Instruções aos Autores de Contribuições para o SIBGRAPI

Instruções aos Autores de Contribuições para o SIBGRAPI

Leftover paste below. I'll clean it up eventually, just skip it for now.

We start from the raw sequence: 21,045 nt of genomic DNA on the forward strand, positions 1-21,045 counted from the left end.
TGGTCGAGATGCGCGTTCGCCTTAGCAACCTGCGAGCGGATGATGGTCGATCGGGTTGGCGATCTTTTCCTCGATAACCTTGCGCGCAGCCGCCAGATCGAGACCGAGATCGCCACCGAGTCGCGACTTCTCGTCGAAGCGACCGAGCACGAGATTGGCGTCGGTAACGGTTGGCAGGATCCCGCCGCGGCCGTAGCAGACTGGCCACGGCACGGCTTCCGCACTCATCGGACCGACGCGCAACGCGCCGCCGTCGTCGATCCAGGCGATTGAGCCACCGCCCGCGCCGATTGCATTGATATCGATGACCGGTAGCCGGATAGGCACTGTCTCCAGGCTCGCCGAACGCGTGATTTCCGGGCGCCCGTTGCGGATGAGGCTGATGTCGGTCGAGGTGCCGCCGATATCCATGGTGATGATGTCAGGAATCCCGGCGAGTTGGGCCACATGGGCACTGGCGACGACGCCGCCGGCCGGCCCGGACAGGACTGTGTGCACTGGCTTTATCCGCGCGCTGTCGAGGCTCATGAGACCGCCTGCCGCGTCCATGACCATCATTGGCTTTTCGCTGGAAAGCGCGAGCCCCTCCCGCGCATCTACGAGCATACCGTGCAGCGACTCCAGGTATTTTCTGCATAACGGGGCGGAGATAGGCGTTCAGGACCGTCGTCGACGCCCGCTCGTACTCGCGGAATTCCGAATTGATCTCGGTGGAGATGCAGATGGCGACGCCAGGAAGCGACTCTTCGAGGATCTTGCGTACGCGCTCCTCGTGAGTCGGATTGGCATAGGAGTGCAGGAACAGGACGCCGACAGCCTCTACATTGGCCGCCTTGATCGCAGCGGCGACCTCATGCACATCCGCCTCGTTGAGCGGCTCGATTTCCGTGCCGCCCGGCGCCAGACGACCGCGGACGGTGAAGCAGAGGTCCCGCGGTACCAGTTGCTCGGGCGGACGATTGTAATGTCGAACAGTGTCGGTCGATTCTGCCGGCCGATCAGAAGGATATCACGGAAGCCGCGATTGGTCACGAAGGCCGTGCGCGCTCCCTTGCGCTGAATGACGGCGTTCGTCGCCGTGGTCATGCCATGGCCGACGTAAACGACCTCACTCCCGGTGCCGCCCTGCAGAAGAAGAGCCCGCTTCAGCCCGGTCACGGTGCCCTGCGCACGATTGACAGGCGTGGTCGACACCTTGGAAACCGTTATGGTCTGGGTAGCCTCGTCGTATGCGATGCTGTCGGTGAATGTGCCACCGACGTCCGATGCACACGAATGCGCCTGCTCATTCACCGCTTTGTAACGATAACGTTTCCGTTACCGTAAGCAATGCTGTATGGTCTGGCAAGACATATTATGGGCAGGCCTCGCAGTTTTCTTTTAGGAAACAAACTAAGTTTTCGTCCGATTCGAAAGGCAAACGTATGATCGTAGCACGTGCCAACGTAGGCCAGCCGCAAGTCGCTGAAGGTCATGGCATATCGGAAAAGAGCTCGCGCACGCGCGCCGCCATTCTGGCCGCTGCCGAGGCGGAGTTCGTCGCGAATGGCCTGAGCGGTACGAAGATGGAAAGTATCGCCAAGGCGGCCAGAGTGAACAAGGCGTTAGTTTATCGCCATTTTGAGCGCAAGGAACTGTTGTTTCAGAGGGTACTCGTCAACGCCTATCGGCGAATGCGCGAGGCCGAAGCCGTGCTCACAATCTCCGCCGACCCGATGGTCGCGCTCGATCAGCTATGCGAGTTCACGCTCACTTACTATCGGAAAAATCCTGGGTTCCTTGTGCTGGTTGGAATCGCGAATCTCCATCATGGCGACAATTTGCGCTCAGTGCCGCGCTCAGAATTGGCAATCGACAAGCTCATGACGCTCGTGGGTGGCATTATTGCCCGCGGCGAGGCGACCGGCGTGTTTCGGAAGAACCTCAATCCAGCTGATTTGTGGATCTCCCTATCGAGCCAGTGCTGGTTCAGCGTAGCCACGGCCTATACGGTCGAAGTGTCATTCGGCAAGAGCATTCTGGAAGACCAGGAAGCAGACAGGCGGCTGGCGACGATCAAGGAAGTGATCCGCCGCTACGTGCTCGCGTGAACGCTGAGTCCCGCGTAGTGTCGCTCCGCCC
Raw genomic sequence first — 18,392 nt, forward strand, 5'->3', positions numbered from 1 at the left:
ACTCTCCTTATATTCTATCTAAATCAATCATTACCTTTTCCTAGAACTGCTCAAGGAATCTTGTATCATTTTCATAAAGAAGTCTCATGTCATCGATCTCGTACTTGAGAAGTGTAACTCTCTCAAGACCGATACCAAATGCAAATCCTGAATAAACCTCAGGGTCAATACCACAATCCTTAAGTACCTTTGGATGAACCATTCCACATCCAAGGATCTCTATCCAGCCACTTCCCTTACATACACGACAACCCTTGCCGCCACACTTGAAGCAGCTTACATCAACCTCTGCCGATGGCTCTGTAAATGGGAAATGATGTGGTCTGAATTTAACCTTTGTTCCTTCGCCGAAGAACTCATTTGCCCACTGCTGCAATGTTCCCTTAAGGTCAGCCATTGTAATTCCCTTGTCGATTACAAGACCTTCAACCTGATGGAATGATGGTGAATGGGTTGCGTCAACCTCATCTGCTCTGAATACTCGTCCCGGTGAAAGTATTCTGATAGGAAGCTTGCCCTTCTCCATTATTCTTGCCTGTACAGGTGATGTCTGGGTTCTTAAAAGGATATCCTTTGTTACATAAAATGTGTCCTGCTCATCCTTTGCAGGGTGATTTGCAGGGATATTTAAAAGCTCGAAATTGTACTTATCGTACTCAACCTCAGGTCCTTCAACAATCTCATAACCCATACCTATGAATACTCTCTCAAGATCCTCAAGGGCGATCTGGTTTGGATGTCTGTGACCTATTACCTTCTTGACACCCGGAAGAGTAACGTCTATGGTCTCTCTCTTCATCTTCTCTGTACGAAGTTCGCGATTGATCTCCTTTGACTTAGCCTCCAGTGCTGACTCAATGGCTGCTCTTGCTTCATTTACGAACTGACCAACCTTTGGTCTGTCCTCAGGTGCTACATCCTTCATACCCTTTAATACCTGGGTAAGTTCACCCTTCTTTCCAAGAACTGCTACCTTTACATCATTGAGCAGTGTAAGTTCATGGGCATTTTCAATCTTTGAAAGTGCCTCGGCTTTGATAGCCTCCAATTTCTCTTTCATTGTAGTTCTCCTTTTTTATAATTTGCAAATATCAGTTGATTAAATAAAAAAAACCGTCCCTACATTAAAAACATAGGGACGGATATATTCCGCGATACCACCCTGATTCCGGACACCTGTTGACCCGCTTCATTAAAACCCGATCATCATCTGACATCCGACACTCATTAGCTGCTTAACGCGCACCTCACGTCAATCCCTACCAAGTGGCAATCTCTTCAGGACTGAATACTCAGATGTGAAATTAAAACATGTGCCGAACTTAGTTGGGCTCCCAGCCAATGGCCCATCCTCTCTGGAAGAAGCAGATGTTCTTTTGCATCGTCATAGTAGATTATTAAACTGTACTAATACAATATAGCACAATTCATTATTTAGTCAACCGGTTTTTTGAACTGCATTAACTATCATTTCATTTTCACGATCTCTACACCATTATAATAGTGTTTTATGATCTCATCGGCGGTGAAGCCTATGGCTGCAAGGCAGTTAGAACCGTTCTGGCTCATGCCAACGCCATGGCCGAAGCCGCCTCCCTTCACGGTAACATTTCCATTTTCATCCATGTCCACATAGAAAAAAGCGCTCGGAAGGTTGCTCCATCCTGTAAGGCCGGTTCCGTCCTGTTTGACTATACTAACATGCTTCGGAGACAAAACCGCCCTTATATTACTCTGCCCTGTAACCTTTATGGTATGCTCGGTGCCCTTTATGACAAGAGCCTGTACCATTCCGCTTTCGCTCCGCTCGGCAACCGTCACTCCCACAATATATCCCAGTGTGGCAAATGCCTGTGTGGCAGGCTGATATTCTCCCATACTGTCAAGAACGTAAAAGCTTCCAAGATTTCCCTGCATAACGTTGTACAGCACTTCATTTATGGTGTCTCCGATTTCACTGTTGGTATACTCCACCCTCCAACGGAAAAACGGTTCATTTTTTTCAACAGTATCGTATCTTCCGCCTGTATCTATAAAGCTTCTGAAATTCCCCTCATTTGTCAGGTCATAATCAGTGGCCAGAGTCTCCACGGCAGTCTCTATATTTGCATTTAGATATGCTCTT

Role-Based Geographic Information IntegrationFREDERICO TORRES FONSECASchool of Information Sciences and TechnologyThe Pennsylvania State UniversityUniversity Park, PA 16802fredfonseca@ist.psu.eduAbstract. The integration of geographic information depends on many factors, such as the way information isorganized and the level of detail of each of its pieces. To face the problem of organization we proposed the useof ontologies as the basic representation of geographic information. We chose a hierarchical organization,because hierarchies are a good way of representing the geographic world. Since geographic phenomena changeover time and can also be seen as different things by different groups of people, we introduced the concept ofroles. A geographic object can play different roles at the same time or during its lifetime depending on the pointof view of a group of users. Roles act as the bridge between different levels of detail in an ontology structure.They are used also for networking ontologies of different domains. To validate our use of the concept of rolesand hierarchies as the support for the ontology representation structure we made a simulation in which wemeasured the potential for information integration when combining two ontologies. Four different evaluationmeasures were used to assess the potential for information integration: (1) using roles, (2) using roles andhierarchies, (3) using only hierarchies, and (4) using neither roles nor hierarchies.1 IntroductionInformation integration is the combination of differenttypes of information in a framework so that it can bequeried, retrieved, and manipulated. The specific case ofintegration of geographic information is the main topic ofthis work. This integration is usually done through aninterface that acts as the integrator of informationoriginating from different places.Integration of geographic information (Vckovski1998; Goodchild et al. 1999) has gained in importancebecause of the new possibilities arising from theinterconnected world and the increasing availability ofgeographic information. This new information originatesfrom new spatial information systems and also from newand sophisticated data collection technologies. Nowinformation integration is turning into a science(Wiederhold 1999), and it is necessary to find innovativeways to make sense of the huge amount of informationavailable today.Many times the need for information is so demandingthat it does not matter if some details are lost, as long asintegration is achieved. For example, frequently sufficientinformation exists to solve a problem, but integration isdifficult to achieve in a meaningful way, because theavailable information was collected by different agents andwith diverse purposes. Events such as the wild fires in andaround Los Alamos, New Mexico during the summer of2000 require a dynamic integration of geographicinformation. In such a case, a user may be interested inbodies of water that can be used to support the fireextinguishing efforts. In an emergency, the user is notinterested in how the information is stored or which datamodel is being used, but in the value of the informationitself, in the meaning of the information. A user wants toknow simply and directly “where can I get water; fast?”For the user in question it does not matter if theinformation is stored in ArcInfo or in GRASS, two popularGIS software packages. The availability of a growingnumber of software packages and the ensuing variety ofinternal data models has created a demand for mechanismsthat allow the exchange of geographic information stored indifferent geographic databases. Early attempts to obtainintegration of different GISs involved the direct translationof geographic data from one vendor format into another. Avariation of this practice is the use of a standard file format.These formats can lead to information loss, as is often thecase with the popular CAD-based format DXF. Alternativesthat avoid this problem are also available, but are usuallymore complex and include the Spatial Data TransferStandard (SDTS) (USGS 1998) and the Spatial Archiveand Interchange Format (SAIF) (Sondheim et al. 1999). Agrowing interest in the development of a common datamodel led to new lines of research in geographicinformation integration. One of the largest initiativesfollowing this line of research is the OpenGIS TMConsortium (McKee and Buehler 1996). This associationof software developers, government agencies, and systems